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Coronavirus impact: financial markets face more turbulence

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Global financial markets can expect another rough ride in the week ahead as the Covid-19 virus continues to spread fear and uncertainty around the world.

Traders work on the floor of the New York Stock Exchange (NYSE) on March 03, 2020 in New York City. stocks one again fell on Wall Street as global concerns over the financial impact from the Coronavirus drive investments down.

Strong jobs data encouraged Wall Street traders during a volatile week of trading.
Photo: AFP

Wall Street ended the week better than where it started, helped along by strong United States jobs data, which was captured before the virus began to take its toll on the global economic outlook.

New Zealand’s benchmark NZX Top 50 Index also recovered some of its early losses on Friday, to end down 1.8 percent, by 215 points to 11,426.

Brent crude oil slid to its biggest daily loss in more than 11 years after Russia balked at OPEC’s proposed steep production cuts to stabilise prices hit by economic fallout from the coronavirus, and OPEC responded by removing limits on its own production.

That drove Brent futures down 9.4 percent to $US45.27 ($NZ71.21) a barrel – the lowest closing price since June 2017.

The US dollar had one of its worse weeks in four years, which helped the Kiwi rise to 63.6 US cents, 95.6 Australian, and 48.7 British pence.

Craigs Investment Partners head of wealth research Mark Lister said the week ahead was unlikely to be any better than the one just ended.

“I think we will see a few more ups and downs and probably more downs than ups,” he said.

“Given it is such a difficult to predict situation, I think a lot of investors expect a bit more volatility and downside ahead and so they are just biding their time.”

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Stock market news live updates: Stocks trade lower as indices head for weekly losses – Yahoo Canada Finance

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Financial assistance on the way for struggling Iowa county fairs

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Clay County, IA (KUOO Radio) – Some assistance is being made available to fairs and expos in Iowa that were hit hard by the pandemic.

Governor Kim Reynolds and the Iowa Economic Development Authority have announced the state is allocating up to $6 Million in federal CARES Act funds through the Iowa County Fairs Relief Program.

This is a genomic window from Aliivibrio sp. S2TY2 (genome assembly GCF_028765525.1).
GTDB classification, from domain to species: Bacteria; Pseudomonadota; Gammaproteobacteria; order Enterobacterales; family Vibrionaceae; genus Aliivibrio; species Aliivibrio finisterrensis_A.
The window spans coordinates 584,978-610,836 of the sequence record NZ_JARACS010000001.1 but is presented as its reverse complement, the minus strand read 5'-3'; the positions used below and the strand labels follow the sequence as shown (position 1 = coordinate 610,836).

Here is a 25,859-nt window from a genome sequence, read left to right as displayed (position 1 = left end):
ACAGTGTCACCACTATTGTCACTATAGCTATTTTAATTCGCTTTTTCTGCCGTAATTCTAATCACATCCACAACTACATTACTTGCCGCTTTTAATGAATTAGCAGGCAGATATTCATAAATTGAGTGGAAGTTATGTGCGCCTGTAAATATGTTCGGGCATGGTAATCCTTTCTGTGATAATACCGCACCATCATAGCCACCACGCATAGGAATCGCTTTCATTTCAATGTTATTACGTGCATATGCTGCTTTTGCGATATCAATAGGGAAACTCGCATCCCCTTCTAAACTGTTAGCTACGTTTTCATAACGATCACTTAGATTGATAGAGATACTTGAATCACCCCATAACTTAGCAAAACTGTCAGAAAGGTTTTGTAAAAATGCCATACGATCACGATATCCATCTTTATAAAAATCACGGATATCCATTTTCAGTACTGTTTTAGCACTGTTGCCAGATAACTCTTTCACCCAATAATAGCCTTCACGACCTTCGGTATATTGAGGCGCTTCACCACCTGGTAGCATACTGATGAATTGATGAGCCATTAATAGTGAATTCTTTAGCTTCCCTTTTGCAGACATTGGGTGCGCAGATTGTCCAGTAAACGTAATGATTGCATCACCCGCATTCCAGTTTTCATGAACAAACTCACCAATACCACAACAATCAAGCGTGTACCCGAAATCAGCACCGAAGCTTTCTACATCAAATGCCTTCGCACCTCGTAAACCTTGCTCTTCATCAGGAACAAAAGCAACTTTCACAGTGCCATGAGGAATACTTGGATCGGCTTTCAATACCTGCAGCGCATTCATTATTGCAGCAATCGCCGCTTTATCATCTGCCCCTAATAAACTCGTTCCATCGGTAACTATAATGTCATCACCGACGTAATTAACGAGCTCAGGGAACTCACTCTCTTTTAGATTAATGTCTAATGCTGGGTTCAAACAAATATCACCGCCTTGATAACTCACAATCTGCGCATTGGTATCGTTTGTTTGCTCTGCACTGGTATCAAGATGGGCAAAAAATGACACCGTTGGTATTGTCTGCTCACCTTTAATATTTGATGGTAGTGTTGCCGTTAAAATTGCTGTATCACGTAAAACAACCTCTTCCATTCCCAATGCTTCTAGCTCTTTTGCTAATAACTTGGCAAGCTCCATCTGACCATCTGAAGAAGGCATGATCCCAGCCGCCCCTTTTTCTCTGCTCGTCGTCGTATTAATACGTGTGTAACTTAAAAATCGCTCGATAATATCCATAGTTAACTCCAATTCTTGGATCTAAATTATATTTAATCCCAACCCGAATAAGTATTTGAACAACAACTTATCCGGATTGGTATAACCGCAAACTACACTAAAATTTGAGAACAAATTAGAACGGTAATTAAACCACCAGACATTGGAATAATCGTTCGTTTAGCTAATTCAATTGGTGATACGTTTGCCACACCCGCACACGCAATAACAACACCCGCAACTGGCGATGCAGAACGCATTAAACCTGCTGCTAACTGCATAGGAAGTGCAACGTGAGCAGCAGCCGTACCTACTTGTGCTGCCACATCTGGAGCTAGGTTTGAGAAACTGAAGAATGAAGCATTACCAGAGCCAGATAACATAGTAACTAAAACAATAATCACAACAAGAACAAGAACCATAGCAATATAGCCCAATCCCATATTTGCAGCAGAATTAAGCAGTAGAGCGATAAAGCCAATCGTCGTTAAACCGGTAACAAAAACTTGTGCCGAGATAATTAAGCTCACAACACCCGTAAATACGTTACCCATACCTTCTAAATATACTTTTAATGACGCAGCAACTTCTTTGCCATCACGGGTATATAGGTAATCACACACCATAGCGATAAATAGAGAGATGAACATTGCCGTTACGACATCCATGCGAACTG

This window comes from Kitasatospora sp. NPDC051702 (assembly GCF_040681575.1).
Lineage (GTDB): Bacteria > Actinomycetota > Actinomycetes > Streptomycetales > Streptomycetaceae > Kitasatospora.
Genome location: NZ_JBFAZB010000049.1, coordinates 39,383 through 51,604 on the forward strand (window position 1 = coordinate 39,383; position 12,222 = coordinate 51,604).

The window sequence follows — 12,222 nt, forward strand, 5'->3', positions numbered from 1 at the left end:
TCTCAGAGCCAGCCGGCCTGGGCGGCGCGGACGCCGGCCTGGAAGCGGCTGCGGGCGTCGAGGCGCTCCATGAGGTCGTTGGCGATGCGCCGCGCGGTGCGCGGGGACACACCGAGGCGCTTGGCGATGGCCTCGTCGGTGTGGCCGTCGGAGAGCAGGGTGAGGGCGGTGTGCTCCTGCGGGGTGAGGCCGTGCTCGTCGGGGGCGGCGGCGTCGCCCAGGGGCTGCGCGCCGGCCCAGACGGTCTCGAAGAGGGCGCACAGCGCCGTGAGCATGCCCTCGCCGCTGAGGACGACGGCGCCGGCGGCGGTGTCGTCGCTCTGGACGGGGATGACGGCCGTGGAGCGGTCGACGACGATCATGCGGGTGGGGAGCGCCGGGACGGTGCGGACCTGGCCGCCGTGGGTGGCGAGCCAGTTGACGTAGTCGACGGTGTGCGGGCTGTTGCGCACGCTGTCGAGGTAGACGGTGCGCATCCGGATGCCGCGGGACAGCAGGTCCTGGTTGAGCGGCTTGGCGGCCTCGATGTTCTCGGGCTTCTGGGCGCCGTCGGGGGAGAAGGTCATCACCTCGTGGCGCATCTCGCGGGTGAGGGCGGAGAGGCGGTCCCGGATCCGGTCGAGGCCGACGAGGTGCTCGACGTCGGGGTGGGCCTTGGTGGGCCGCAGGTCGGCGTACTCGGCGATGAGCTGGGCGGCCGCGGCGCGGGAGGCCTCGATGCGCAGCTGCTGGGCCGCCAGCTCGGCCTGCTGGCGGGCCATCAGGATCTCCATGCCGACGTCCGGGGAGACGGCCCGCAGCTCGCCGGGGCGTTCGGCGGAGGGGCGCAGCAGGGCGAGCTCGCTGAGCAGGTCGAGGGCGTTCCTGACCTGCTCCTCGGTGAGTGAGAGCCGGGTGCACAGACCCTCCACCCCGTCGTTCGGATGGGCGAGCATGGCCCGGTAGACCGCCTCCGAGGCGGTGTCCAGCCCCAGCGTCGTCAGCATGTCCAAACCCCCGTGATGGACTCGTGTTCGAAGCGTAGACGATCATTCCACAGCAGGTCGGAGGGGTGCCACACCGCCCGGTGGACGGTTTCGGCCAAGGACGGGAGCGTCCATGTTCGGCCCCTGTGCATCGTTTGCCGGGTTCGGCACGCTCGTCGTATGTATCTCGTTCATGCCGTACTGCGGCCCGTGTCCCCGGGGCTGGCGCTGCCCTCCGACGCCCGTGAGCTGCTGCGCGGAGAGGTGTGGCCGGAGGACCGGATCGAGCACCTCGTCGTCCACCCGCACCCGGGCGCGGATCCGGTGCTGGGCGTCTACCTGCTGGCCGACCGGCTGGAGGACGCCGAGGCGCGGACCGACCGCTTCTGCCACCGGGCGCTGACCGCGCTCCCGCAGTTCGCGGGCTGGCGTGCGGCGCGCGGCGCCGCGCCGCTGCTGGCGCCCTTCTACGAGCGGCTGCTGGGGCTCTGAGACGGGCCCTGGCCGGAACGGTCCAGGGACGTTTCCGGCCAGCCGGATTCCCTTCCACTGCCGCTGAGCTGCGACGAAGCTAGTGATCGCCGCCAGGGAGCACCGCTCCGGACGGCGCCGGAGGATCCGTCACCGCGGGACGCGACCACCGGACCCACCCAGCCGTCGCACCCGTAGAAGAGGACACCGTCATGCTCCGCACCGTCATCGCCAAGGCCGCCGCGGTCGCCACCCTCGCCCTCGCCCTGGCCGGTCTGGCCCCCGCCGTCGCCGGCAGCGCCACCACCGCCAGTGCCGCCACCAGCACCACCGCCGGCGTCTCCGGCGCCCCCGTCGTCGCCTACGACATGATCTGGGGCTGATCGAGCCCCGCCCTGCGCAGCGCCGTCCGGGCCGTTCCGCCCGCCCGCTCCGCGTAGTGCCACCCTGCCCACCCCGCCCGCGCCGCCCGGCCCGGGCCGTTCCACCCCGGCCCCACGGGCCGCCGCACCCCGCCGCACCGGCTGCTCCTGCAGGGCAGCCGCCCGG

Jeremy Parsons, General Manager of the Clay County Fair, says he was pleased to hear the announcement, adding they’ll be happy to get whatever assistance they can. “You know many aspects of our economy are slowly starting to come back on line through this COVID pandemic but one aspect is not. And that’s the live event business. And for us here at the Fair and Events Center when your whole livelihood depends on bringing people together, we can’t do curbside pickup, we can’t do online. You have to actually have people physically on the fairgrounds and so with COVID obviously we can’t do that, so it’s good recognition from the state that there’s some substantial financial losses occurring.”

Parsons says the the Clay County Fair lost about $3 Million when this year’s events were called off.

Clay County is independently raising funds through their “Save the Fair” efforts, and have so far brought in just over $1 Million dollars.

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Embattled financial company AMP confirms takeover bid from US company

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AMP has confirmed it has received a conditional takeover offer from US private equity firm Ares Management Corporation.

The 171-year-old financial company did not reveal how much was offered.

In a statement, AMP stressed the discussions were at a “very preliminary stage” and “there is no certainty that a transaction will eventuate”.

The non-binding bid comes almost two months after the company essentially advertised itself for sale, either as a whole, or broken apart into separate businesses.

In early September, AMP’s new chairman Debra Hazelton launched a strategic review of the company following the resignation of her predecessor David Murray over the board’s handling of sexual harassment complaints.

Amid the management upheaval, former Treasury secretary John Fraser resigned from his AMP directorship and Boe Pahari was demoted from his plum role as head of AMP Capital.

AMP customers pulled billions of dollars out of the company’s wealth management division in the wake of scandals unearthed at the 2018 banking royal commission.

The company also confirmed it had received “significant” interest in its assets and businesses from potential buyers.

In the meantime, AMP said it was assessing its options in a “considered and holistic manner” to maximise shareholder value.

AMP’s suitor, Ares, brands itself as an “alternative investment manager”.

Investors were clearly excited about the possibility of a foreign company breathing new life into the embattled financial firm.

AMP shares jumped (+21.7pc) to $1.56, by 12:50pm AEDT.

Based on its share price, AMP’s market value is around $5.3 billion.

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